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The lingering concerns regarding the NBA restart

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Unlike a bubble, the league’s Orlando plan has some holes.

NBA: New Orleans Pelicans at Sacramento Kings Cary Edmondson-USA TODAY Sports

When the NBA and the Players Association agreed to a proposal to resume play for the 2019-20 season, many of us — myself included — were under the belief that this meant basketball was definitely back.

What has become clear over the past few days, and something the NHL has done well to specify in its Return to Play, is that the players merely approved the scheduling format for the rest of the season. They did not approve of the campus set-up or testing protocol or several other details that remain unresolved as the potential start date approaches.

As it turns out, players have several concerns about coming back to play in Orlando. But before we get to those, let’s outline the basics of the NBA’s plan to finish the season.

Practice facilities have been open for about a month for most teams (the Kings re-opened theirs on May 11), and workouts have been limited to four players at a time, with each player at his own individual basket with one assistant coach. Starting today, players can work out with two coaches at a time, and head coaches can join on June 23.

Players who have traveled outside the United States should be back by June 15, and those who remained in the country are asked to return to their team’s markets by June 22 so that there is sufficient time to quarantine and test before heading to Florida between July 7 and 9. Training camp will take place from July 9 to 29, and teams can conduct intrasquad scrimmages during the last eight days of camp before the season resumes on July 30.

The rest of the season schedule is as follows:

As alluded to earlier, the players have several concerns about the arrangement. One of them is that there is a gap of 50 plus days in between when they arrive and when their families can join them. Consider NBA players whose kids are in school — this cuts out a huge chunk of their family time. Even for those who don’t have families who will join them, living in a bubble for several weeks is a real sacrifice. It limits personal freedoms.

Then, there’s the overarching concern that everyone in the world is dealing with: the coronavirus. The NBA can institute as many safety protocols as possible for its own personnel, but there is inherent risk in playing the game of basketball indoors when athletes breathe heavily and there is so much contact between players. Furthermore, the league can’t control the procedures Disney uses for its employees at the ESPN Wide World of Sports Complex. It was reported that Disney workers, including hotel staff, will not be restricted to the league’s bubble. They will still be subject to rigorous regulations, but that introduces another layer of unpredictability.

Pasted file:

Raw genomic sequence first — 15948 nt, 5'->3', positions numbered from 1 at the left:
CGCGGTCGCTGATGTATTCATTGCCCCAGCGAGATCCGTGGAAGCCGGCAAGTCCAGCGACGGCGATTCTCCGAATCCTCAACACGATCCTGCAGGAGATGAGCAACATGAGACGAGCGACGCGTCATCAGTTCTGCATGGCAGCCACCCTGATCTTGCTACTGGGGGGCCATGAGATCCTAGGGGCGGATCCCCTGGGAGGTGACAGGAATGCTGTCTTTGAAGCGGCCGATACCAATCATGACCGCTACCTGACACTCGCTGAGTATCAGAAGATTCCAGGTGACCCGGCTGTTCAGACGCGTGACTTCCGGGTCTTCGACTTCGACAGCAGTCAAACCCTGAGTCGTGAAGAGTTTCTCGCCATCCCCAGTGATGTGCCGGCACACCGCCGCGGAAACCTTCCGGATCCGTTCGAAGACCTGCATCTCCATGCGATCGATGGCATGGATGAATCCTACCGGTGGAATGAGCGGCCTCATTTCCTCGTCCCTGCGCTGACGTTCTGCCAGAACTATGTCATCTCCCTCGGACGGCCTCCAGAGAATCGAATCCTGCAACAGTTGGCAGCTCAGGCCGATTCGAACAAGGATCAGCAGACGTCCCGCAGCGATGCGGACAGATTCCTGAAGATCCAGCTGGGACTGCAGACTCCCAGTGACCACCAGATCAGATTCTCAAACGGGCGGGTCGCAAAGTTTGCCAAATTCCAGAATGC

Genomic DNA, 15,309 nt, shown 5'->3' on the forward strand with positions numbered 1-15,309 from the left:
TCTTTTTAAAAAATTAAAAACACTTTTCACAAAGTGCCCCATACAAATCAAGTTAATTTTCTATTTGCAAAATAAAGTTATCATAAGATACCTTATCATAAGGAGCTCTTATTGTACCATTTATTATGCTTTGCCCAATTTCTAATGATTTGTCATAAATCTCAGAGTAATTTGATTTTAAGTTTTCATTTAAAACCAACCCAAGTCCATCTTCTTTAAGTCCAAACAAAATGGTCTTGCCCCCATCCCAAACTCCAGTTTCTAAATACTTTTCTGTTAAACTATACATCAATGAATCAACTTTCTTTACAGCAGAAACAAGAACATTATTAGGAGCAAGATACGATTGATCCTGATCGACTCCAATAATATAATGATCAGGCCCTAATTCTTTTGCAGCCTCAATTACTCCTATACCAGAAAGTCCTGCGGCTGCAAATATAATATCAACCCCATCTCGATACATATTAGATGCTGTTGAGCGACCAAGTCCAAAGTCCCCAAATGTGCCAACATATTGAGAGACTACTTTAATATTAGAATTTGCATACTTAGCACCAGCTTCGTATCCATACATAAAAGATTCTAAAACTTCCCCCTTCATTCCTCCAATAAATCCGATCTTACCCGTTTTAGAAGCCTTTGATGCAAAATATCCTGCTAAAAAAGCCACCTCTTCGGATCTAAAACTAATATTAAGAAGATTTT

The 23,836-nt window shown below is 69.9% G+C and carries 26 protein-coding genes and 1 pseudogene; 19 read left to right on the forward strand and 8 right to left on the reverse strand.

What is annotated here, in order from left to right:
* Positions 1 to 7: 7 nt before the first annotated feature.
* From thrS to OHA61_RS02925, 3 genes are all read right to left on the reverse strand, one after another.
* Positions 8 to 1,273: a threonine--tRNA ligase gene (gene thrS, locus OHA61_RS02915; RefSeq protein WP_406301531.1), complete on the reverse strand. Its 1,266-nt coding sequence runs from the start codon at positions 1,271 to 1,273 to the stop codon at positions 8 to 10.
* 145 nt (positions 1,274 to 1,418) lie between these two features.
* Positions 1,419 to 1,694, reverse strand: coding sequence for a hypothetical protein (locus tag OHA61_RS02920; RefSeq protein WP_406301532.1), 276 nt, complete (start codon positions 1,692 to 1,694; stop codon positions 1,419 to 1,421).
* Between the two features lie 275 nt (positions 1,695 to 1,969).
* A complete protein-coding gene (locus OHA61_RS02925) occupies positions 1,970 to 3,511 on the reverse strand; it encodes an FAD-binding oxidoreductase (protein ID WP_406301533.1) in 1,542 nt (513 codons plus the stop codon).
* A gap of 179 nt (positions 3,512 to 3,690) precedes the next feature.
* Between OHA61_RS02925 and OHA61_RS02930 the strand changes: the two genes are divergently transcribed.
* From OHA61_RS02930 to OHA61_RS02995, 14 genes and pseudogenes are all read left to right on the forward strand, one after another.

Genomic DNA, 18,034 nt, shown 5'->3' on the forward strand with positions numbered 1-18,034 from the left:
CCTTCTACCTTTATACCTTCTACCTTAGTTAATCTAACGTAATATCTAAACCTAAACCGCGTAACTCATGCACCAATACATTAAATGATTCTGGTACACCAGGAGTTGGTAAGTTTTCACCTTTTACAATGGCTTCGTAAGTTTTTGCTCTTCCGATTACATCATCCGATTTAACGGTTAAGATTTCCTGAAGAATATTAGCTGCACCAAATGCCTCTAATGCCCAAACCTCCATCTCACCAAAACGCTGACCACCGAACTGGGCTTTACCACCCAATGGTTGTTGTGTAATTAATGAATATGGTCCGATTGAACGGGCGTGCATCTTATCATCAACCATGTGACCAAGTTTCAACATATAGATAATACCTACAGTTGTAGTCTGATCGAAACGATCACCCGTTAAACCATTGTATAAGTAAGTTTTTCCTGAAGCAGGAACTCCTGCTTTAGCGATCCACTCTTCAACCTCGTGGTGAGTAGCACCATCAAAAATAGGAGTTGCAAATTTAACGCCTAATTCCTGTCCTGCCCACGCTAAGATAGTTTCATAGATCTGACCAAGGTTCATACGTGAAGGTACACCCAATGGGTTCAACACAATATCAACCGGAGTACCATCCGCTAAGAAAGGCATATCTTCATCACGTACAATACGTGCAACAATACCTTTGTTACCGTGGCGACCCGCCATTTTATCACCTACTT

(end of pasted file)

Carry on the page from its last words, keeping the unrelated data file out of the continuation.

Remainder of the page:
In addition, the recent surge of activism after the death of George Floyd has led some players to wonder if playing sends the wrong message, per Chris Haynes of Yahoo:

Because of the George Floyd tragedy and the powerful movement for racial justice that’s sweeping the nation, some players believe it’s bad optics for a league comprised predominantly of black men to be sequestered in one location for up to three months merely to entertain the masses and ease the league’s economic burden, sources said.

According to that report, Kyrie Irving of the Brooklyn Nets is leading a call today of up to 200 players to discuss if canceling the season altogether is the best choice.

The league has discussed an opt-out clause for players who are uncomfortable returning to play, but that would require forfeiting their salary for the remaining games. That brings us to another serious issue at play for both the players and the NBA — money.

It is widely acknowledged that the league’s motivation for returning to play is financial. Individual teams have not completed their regional television contracts, and the league stands to earn nearly $1 billion in national TV revenue from the playoffs. Garrett Temple, a VP of the Players Association, made the economic argument that the players should return to play to help build up their own wealth and reinvest it in Black communities. The NBA would be leaving a lot of money on the table by ending the season now, but the players might suffer more.

If the players voted to cancel the season, the league could terminate the Collective Bargaining Agreement. Both sides would have to negotiate a new deal, and the current economic climate means that the terms might not be so favorable for the players. Local television stations could try to renegotiate their deals and could reasonably lowball NBA teams considering the lost revenue from this past season. That could result in lower overall league revenue and smaller contracts for players. There is already a great deal of ambiguity in the NBA’s future, but ripping up the CBA would compound that to the nth degree.

The NBA’s argument is that the Orlando plan preserves as much normalcy as possible. But the players are living in a moment when the status quo isn’t all that appealing.

Despite the recent optimism regarding the NBA’s return, it appears that only one piece of the puzzle was in place. Much of the plan is still in flux, and the players are coming together to use their voices and to ensure that their interests are spoken for as those details get sorted out. The best bet is that the 2019-20 season will resume, but there is less certainty in that matter than the league would like.